Monday, March 22, 2010

The Post-Prandial Bone

Twice a day, after their meals, Wolfie and Bisou chew a bone. Even though our house looks like a midden, with so many bones lying around, Wolfie and Bisou always chew the same bone, passing it back and forth between themselves. They make an amazing racket. After a long session of this, they fall over on their side and go to sleep.

This reminds me of feast-day meals in Catalonia, when I was a child. Epiphany, St. Joseph's, Easter, Corpus Christi, Saint John's--there was at least one every month, complete with office and store closings and huge family meals. These meals took place in the middle of the day, that is, two in the afternoon, in Spanish terms.

They would begin with an "entremes": at least four kinds of olives, roasted sweet peppers, thinly sliced dry xorissos and butifarras, and some anchovies and capers to make sure you were thirsty enough to drink lots of vi blanc. A few leaves of endive, sprinkled with olive oil, and lots of fabulous crusty bread. Then there was a paella, bursting with fresh crayfish and clams and mussels, with some green peas for color. Chicken or rabbit would follow, with a tomato sauce and more bread to soak it up, accompanied by a glass of vi negre (red--not black--wine). Dessert varied according to the occasion: the ring-shaped Tortell de Reis for Epiphany, Crema Catalana (the best creme brulee you ever dreamed of) for Saint Joseph's, Mona de Pascua, a fancy cake crowned with a chocolate egg, for Easter. We (yes, even I) drank champagne with dessert. We didn't eat cheese--formatge--as part of a festive meal because we ate it on regular days.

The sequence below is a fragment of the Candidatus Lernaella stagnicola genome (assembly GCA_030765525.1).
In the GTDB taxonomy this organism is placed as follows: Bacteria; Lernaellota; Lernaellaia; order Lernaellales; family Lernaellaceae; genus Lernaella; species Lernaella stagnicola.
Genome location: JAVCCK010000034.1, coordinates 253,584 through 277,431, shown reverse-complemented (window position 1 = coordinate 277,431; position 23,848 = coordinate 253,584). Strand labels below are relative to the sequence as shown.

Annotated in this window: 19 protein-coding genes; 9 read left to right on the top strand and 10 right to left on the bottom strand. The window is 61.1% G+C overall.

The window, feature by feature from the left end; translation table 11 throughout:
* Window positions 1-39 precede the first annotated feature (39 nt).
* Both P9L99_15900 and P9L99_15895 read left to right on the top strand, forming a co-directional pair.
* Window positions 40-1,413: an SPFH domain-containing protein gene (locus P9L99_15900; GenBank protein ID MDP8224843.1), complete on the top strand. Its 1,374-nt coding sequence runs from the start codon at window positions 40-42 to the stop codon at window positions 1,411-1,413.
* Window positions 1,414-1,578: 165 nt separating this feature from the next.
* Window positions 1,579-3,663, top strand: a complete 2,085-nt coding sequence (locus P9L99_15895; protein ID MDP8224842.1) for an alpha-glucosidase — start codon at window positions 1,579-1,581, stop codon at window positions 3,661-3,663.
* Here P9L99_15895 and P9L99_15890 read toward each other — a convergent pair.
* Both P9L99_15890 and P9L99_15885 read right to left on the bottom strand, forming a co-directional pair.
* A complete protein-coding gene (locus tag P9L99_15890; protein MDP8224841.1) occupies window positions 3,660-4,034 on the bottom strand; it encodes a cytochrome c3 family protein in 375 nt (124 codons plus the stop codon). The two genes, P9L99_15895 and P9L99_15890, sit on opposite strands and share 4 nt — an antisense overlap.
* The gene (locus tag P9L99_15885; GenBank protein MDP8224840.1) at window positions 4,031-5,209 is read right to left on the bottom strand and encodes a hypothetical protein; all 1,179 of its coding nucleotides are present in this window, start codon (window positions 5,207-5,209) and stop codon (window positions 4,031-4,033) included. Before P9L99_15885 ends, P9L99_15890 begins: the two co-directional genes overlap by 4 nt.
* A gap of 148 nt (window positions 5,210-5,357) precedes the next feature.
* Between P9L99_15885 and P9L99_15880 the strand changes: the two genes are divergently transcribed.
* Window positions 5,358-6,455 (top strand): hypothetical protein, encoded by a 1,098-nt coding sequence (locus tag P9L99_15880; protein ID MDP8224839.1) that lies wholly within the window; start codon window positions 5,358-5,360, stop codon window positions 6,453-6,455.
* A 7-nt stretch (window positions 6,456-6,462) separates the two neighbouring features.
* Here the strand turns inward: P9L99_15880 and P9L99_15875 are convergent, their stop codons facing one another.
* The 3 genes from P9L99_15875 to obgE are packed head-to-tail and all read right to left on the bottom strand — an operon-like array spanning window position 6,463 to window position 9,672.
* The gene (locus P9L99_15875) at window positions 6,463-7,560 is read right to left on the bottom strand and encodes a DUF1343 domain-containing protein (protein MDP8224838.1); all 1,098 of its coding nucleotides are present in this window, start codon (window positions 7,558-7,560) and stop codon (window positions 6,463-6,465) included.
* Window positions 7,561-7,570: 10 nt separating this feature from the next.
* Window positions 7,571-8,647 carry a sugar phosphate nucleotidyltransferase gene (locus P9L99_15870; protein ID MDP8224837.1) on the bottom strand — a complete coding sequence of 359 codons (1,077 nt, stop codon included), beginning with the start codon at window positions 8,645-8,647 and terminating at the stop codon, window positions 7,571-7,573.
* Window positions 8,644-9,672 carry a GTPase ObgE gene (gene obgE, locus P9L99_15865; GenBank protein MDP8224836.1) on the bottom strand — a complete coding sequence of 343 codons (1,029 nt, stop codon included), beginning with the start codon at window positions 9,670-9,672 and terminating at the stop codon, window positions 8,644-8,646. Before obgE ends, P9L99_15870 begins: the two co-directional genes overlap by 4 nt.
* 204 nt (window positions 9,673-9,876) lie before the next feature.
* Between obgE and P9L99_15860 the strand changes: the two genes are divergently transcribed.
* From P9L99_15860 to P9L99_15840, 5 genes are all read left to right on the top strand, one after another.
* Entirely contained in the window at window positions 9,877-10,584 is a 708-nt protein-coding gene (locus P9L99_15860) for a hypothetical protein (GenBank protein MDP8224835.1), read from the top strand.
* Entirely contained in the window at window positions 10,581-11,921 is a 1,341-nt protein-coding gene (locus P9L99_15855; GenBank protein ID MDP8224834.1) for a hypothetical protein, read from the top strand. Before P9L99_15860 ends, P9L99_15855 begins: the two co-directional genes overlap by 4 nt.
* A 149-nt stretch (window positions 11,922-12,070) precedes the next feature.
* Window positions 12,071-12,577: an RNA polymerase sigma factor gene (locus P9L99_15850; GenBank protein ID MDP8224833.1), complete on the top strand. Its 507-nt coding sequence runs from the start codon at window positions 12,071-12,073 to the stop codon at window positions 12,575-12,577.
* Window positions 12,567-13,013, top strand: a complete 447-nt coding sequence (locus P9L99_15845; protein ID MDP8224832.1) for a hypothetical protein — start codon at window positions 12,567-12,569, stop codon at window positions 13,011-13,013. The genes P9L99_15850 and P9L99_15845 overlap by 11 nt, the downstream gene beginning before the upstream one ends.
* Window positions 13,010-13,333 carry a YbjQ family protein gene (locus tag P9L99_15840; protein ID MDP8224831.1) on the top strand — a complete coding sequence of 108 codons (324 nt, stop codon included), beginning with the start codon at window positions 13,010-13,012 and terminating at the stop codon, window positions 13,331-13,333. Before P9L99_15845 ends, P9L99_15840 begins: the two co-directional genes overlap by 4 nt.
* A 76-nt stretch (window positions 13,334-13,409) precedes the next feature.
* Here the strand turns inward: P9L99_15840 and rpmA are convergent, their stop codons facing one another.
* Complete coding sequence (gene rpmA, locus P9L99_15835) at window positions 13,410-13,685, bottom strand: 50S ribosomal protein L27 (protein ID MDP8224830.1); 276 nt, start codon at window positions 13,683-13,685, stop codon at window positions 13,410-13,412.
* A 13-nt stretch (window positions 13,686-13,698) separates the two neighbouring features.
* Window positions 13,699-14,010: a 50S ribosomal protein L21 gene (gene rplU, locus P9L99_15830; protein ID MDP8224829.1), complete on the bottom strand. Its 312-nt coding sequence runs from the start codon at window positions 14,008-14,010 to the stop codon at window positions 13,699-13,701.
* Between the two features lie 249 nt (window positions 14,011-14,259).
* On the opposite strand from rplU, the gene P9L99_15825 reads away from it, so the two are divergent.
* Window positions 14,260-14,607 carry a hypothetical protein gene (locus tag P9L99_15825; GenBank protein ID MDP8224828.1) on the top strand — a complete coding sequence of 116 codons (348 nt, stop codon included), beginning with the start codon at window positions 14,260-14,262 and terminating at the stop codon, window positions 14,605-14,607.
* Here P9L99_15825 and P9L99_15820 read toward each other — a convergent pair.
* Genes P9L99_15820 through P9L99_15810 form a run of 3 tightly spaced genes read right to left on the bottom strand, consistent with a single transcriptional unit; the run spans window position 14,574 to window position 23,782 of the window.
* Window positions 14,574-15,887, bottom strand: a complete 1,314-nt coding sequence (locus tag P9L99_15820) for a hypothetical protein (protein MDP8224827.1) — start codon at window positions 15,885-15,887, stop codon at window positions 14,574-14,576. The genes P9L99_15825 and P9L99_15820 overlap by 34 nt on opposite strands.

But I digress. I meant to get to the post-prandial part, which consisted--though I wasn't allowed to participate, being a child--of coffee (strong, in tiny cups), brandy (in tiny glasses), and cigarettes or, on really big occasions, cigars. We would sit around the table, idly sweeping bread crumbs off the tablecloth (I used to eat every one I could find), and the grownups would sip, and smoke, and talk, and loosen their belts. And then everybody would go and take a nap.

Just like my dogs. And, just like my dogs, nobody was fat.

7 comments :

  1. you grew up so civilized. and with such amazing good food.

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  2. After reading this, how am I supposed to enjoy my breakfast of Cheerios and skim milk? There isn't a crayfish in sight..../sigh

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  3. It was just St. Joseph's...did you have Crema Catalana and not invite me?

    I am thinking you need to host such an affair. After the nap, I would help clean up.

    My childhood was so uncivilized.

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  4. All this civilized living was based on stay-at-home mothers and aunts and a live-in maid (and you didn't have to be rich to have one of those) who went out daily on foot to shop for food (no car, no fridge). But yes, the food was terrific.

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  5. Me encanta tu "blog." Me entretiene mucho, especialmente las historias relacionadas con el excremento de tus perros. Ja. Ja. La realidad es que tu eres la mujer mas solipcista que he conocido en mi vida, pero sigo queriendote como tu sabras. Tus escritos son muy divertidos a veces. Abrazos, Danielin.

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  6. You've made me hungry. It's lunchtime, and there's no way it's going to satisfy me after reading this.

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  7. Mali, I made myself hungry too. But in these post-modern times, a piece of good bread with some olive oil drizzled on can be quite satisfying.

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